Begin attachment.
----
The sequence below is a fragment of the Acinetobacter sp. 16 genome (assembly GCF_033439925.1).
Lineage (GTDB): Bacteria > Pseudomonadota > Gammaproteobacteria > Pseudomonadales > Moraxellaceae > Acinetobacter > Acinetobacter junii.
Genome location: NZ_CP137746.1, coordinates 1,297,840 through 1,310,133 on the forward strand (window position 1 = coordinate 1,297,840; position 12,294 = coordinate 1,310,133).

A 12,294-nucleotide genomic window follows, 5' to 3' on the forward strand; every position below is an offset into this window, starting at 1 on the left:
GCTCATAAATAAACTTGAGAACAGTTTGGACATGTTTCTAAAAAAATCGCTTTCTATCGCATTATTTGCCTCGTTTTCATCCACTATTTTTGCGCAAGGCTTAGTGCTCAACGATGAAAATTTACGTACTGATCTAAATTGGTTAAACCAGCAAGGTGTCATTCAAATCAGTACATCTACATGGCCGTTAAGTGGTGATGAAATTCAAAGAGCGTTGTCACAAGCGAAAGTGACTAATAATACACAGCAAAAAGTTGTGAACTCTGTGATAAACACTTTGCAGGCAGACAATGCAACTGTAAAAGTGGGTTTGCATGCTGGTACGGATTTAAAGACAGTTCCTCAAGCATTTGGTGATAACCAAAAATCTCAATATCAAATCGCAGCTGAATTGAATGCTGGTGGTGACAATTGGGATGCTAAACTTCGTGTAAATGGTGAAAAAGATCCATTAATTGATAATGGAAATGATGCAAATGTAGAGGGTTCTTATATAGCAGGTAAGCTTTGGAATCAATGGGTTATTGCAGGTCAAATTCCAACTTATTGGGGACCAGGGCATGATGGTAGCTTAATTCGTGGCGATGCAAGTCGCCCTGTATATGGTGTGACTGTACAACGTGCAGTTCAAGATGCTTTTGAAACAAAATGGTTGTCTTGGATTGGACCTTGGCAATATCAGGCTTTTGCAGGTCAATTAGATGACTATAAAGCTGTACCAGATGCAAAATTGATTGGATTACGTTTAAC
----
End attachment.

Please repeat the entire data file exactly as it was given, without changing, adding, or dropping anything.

The sequence below is a fragment of the Acinetobacter sp. 16 genome (assembly GCF_033439925.1).
Lineage (GTDB): Bacteria > Pseudomonadota > Gammaproteobacteria > Pseudomonadales > Moraxellaceae > Acinetobacter > Acinetobacter junii.
Genome location: NZ_CP137746.1, coordinates 1,297,840 through 1,310,133 on the forward strand (window position 1 = coordinate 1,297,840; position 12,294 = coordinate 1,310,133).

A 12,294-nucleotide genomic window follows, 5' to 3' on the forward strand; every position below is an offset into this window, starting at 1 on the left:
GCTCATAAATAAACTTGAGAACAGTTTGGACATGTTTCTAAAAAAATCGCTTTCTATCGCATTATTTGCCTCGTTTTCATCCACTATTTTTGCGCAAGGCTTAGTGCTCAACGATGAAAATTTACGTACTGATCTAAATTGGTTAAACCAGCAAGGTGTCATTCAAATCAGTACATCTACATGGCCGTTAAGTGGTGATGAAATTCAAAGAGCGTTGTCACAAGCGAAAGTGACTAATAATACACAGCAAAAAGTTGTGAACTCTGTGATAAACACTTTGCAGGCAGACAATGCAACTGTAAAAGTGGGTTTGCATGCTGGTACGGATTTAAAGACAGTTCCTCAAGCATTTGGTGATAACCAAAAATCTCAATATCAAATCGCAGCTGAATTGAATGCTGGTGGTGACAATTGGGATGCTAAACTTCGTGTAAATGGTGAAAAAGATCCATTAATTGATAATGGAAATGATGCAAATGTAGAGGGTTCTTATATAGCAGGTAAGCTTTGGAATCAATGGGTTATTGCAGGTCAAATTCCAACTTATTGGGGACCAGGGCATGATGGTAGCTTAATTCGTGGCGATGCAAGTCGCCCTGTATATGGTGTGACTGTACAACGTGCAGTTCAAGATGCTTTTGAAACAAAATGGTTGTCTTGGATTGGACCTTGGCAATATCAGGCTTTTGCAGGTCAATTAGATGACTATAAAGCTGTACCAGATGCAAAATTGATTGGATTACGTTTAAC